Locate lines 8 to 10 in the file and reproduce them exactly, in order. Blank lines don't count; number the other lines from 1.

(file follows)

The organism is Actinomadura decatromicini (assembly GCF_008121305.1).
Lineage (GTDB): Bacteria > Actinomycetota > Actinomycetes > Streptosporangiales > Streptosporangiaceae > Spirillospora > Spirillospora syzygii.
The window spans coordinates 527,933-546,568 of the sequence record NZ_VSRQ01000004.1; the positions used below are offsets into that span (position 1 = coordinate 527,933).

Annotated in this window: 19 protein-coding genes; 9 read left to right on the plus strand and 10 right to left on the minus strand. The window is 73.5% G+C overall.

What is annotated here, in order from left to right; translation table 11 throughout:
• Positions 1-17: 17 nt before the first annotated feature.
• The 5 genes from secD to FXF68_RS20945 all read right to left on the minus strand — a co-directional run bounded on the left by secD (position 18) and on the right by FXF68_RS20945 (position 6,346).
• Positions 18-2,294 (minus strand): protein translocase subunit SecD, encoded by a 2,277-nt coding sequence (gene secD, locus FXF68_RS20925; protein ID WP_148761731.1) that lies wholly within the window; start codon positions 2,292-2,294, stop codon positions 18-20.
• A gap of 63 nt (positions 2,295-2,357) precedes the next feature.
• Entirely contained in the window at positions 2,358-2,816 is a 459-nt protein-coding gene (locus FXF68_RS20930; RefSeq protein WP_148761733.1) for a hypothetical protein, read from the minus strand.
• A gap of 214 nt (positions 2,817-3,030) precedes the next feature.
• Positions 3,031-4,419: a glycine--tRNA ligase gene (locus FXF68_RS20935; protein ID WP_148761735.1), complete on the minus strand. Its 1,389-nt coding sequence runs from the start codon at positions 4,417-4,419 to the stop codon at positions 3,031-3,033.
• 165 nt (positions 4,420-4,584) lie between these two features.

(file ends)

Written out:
• Positions 18-2,294 (minus strand): protein translocase subunit SecD, encoded by a 2,277-nt coding sequence (gene secD, locus FXF68_RS20925; protein ID WP_148761731.1) that lies wholly within the window; start codon positions 2,292-2,294, stop codon positions 18-20.
• A gap of 63 nt (positions 2,295-2,357) precedes the next feature.
• Entirely contained in the window at positions 2,358-2,816 is a 459-nt protein-coding gene (locus FXF68_RS20930; RefSeq protein WP_148761733.1) for a hypothetical protein, read from the minus strand.